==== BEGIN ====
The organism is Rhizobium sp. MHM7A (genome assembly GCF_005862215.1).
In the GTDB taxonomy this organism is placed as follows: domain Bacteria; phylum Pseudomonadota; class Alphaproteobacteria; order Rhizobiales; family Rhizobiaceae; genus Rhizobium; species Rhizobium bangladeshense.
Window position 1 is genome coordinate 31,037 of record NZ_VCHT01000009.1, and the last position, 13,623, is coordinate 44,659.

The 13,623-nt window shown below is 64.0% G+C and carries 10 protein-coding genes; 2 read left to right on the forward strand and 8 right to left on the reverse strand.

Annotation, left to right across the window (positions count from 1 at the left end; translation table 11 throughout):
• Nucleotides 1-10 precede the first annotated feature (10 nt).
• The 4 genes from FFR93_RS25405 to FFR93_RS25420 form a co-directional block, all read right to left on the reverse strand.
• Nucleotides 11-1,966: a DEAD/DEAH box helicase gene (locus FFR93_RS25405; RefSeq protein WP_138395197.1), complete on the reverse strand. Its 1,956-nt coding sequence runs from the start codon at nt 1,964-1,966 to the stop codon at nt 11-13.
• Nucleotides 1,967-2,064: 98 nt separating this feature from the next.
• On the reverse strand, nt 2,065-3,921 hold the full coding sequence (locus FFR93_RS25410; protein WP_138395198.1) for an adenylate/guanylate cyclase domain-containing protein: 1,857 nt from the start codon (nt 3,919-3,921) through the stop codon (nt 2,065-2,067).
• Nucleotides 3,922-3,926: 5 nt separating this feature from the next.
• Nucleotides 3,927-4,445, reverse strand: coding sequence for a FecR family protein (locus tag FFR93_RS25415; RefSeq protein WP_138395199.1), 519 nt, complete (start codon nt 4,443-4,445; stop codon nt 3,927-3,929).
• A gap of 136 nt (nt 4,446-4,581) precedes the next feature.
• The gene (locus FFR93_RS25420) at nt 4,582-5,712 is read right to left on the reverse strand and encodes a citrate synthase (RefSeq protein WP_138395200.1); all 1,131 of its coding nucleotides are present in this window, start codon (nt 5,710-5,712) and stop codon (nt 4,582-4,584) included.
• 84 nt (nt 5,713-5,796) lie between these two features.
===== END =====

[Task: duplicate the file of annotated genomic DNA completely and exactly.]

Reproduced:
The organism is Rhizobium sp. MHM7A (genome assembly GCF_005862215.1).
In the GTDB taxonomy this organism is placed as follows: domain Bacteria; phylum Pseudomonadota; class Alphaproteobacteria; order Rhizobiales; family Rhizobiaceae; genus Rhizobium; species Rhizobium bangladeshense.
Window position 1 is genome coordinate 31,037 of record NZ_VCHT01000009.1, and the last position, 13,623, is coordinate 44,659.

The 13,623-nt window shown below is 64.0% G+C and carries 10 protein-coding genes; 2 read left to right on the forward strand and 8 right to left on the reverse strand.

Annotation, left to right across the window (positions count from 1 at the left end; translation table 11 throughout):
• Nucleotides 1-10 precede the first annotated feature (10 nt).
• The 4 genes from FFR93_RS25405 to FFR93_RS25420 form a co-directional block, all read right to left on the reverse strand.
• Nucleotides 11-1,966: a DEAD/DEAH box helicase gene (locus FFR93_RS25405; RefSeq protein WP_138395197.1), complete on the reverse strand. Its 1,956-nt coding sequence runs from the start codon at nt 1,964-1,966 to the stop codon at nt 11-13.
• Nucleotides 1,967-2,064: 98 nt separating this feature from the next.
• On the reverse strand, nt 2,065-3,921 hold the full coding sequence (locus FFR93_RS25410; protein WP_138395198.1) for an adenylate/guanylate cyclase domain-containing protein: 1,857 nt from the start codon (nt 3,919-3,921) through the stop codon (nt 2,065-2,067).
• Nucleotides 3,922-3,926: 5 nt separating this feature from the next.
• Nucleotides 3,927-4,445, reverse strand: coding sequence for a FecR family protein (locus tag FFR93_RS25415; RefSeq protein WP_138395199.1), 519 nt, complete (start codon nt 4,443-4,445; stop codon nt 3,927-3,929).
• A gap of 136 nt (nt 4,446-4,581) precedes the next feature.
• The gene (locus FFR93_RS25420) at nt 4,582-5,712 is read right to left on the reverse strand and encodes a citrate synthase (RefSeq protein WP_138395200.1); all 1,131 of its coding nucleotides are present in this window, start codon (nt 5,710-5,712) and stop codon (nt 4,582-4,584) included.
• 84 nt (nt 5,713-5,796) lie between these two features.